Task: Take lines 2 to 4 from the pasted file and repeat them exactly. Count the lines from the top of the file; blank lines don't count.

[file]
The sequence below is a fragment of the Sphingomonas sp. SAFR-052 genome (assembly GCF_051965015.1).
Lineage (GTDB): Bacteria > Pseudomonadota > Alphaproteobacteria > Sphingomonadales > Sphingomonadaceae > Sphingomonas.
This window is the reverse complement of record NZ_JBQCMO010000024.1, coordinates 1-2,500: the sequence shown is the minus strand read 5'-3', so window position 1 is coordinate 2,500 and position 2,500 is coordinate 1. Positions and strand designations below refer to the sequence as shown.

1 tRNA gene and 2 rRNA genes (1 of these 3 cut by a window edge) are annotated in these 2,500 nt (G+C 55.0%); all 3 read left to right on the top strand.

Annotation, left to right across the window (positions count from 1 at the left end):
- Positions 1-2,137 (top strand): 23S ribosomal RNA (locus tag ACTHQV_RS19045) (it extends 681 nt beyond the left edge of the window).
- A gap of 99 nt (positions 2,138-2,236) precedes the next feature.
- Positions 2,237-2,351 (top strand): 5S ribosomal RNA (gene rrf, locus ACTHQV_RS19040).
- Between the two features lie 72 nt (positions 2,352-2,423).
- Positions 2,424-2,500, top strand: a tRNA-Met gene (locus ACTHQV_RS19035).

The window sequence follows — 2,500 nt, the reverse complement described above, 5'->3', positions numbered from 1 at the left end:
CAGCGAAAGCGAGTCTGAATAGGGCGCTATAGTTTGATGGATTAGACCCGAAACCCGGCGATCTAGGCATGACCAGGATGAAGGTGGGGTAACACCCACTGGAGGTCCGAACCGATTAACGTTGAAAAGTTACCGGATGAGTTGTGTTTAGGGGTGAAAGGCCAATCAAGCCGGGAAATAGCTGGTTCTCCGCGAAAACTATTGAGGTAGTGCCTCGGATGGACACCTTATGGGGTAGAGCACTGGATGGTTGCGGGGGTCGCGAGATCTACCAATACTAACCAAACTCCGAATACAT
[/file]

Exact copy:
Lineage (GTDB): Bacteria > Pseudomonadota > Alphaproteobacteria > Sphingomonadales > Sphingomonadaceae > Sphingomonas.
This window is the reverse complement of record NZ_JBQCMO010000024.1, coordinates 1-2,500: the sequence shown is the minus strand read 5'-3', so window position 1 is coordinate 2,500 and position 2,500 is coordinate 1. Positions and strand designations below refer to the sequence as shown.

1 tRNA gene and 2 rRNA genes (1 of these 3 cut by a window edge) are annotated in these 2,500 nt (G+C 55.0%); all 3 read left to right on the top strand.